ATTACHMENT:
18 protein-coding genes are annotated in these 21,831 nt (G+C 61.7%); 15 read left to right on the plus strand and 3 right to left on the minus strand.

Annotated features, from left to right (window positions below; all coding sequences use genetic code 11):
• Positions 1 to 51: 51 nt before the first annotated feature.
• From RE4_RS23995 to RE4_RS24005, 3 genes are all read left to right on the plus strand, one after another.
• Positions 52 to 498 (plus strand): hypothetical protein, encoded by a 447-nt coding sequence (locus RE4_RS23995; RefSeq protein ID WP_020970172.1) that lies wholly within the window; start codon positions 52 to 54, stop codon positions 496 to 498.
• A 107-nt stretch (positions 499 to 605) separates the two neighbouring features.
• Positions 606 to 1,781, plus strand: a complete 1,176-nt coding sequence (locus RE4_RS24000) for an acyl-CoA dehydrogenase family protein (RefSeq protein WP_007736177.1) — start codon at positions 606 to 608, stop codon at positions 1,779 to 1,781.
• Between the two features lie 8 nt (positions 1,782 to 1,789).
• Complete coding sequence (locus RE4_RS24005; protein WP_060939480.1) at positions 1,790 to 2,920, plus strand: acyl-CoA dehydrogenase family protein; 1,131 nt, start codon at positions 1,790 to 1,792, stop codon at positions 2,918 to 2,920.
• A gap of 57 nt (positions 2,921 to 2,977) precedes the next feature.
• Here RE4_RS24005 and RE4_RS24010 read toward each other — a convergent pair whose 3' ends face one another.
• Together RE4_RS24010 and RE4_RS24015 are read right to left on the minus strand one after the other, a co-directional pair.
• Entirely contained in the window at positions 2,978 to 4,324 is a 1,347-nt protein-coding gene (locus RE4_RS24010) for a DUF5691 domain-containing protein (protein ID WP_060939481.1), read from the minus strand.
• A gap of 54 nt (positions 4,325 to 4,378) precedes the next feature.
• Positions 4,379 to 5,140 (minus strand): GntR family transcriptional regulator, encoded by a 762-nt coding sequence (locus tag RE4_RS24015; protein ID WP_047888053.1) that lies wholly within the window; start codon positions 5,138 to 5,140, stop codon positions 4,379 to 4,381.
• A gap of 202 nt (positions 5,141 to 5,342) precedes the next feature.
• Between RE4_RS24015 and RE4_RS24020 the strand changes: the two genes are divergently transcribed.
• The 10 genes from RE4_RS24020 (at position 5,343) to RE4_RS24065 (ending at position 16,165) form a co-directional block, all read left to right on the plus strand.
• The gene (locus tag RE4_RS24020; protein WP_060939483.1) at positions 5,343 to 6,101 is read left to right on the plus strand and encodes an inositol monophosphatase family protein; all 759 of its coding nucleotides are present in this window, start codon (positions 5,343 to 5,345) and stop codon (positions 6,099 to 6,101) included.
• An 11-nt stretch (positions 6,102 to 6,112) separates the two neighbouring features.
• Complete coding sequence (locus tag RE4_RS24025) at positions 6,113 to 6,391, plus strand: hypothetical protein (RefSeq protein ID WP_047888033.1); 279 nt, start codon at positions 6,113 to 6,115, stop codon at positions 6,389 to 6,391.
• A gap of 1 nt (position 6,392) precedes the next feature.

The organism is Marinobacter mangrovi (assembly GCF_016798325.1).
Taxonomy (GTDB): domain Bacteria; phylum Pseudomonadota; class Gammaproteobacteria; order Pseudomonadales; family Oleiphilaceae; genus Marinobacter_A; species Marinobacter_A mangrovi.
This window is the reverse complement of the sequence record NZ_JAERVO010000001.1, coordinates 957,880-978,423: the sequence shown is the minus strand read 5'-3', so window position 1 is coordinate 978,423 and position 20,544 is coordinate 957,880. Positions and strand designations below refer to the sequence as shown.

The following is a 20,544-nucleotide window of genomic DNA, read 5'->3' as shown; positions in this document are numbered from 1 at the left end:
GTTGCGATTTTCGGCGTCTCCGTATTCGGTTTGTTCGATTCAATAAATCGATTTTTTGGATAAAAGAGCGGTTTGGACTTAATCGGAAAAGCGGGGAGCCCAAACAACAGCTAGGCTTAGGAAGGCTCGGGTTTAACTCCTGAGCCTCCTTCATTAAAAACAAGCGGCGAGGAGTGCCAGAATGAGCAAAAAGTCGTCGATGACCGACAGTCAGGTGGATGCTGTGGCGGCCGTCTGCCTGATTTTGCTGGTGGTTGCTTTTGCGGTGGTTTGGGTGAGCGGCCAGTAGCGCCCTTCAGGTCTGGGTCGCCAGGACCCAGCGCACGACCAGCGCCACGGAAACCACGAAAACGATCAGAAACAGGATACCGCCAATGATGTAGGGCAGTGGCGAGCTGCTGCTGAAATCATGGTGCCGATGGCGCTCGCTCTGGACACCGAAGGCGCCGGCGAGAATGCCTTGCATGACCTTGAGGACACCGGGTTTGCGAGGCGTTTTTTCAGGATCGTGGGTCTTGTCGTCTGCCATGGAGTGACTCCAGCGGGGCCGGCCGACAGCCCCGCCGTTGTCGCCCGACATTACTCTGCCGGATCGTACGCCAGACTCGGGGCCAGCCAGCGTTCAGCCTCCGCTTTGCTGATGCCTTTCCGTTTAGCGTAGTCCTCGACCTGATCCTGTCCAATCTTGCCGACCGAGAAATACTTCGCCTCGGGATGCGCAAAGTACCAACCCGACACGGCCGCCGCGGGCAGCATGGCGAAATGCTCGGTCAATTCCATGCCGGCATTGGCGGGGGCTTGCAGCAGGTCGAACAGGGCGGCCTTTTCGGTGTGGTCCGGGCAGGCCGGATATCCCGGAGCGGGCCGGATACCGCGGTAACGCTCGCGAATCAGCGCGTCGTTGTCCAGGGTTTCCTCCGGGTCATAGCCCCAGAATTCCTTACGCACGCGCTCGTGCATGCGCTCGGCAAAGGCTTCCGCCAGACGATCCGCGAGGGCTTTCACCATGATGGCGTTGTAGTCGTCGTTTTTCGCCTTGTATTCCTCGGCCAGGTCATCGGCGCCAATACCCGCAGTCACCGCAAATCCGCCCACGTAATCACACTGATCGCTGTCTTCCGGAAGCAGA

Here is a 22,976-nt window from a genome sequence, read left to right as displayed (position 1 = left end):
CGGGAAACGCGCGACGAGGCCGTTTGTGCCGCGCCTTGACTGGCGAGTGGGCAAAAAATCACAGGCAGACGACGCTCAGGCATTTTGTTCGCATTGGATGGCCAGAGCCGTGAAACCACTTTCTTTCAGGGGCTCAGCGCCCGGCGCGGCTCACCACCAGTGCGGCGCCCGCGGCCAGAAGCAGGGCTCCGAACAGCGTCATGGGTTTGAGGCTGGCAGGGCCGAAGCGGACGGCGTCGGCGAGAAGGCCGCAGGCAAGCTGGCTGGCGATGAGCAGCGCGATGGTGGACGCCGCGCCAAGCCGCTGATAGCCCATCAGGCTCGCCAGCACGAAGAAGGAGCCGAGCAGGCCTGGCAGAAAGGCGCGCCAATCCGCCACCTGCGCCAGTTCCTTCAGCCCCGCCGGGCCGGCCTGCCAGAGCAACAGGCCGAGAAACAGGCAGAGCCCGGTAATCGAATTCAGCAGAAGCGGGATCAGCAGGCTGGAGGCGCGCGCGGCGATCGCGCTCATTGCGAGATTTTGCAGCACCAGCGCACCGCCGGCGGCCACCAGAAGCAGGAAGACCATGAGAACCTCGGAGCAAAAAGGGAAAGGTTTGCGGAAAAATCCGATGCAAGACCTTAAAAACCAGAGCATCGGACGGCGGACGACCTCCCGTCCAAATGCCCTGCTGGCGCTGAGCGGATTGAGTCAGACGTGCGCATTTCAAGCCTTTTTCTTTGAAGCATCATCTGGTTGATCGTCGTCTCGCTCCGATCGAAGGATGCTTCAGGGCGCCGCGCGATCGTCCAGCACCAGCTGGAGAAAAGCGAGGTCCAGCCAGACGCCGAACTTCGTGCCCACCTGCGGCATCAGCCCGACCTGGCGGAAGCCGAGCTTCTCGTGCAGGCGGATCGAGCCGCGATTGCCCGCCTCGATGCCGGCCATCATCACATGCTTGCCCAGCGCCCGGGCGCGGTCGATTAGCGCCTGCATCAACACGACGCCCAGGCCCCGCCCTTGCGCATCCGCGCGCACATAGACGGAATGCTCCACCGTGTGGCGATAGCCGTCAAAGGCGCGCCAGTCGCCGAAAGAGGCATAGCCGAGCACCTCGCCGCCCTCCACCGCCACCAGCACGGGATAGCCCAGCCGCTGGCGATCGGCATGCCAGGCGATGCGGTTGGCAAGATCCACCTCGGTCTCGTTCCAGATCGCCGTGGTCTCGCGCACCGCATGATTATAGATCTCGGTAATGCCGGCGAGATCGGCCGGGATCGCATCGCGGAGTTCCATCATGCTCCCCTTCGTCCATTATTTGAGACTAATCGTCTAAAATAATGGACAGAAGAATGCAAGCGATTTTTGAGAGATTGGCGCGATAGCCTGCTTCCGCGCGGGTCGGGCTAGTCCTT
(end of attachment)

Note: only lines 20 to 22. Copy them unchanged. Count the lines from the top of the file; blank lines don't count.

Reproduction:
• An 11-nt stretch (positions 6,102 to 6,112) separates the two neighbouring features.
• Complete coding sequence (locus tag RE4_RS24025) at positions 6,113 to 6,391, plus strand: hypothetical protein (RefSeq protein ID WP_047888033.1); 279 nt, start codon at positions 6,113 to 6,115, stop codon at positions 6,389 to 6,391.
• A gap of 1 nt (position 6,392) precedes the next feature.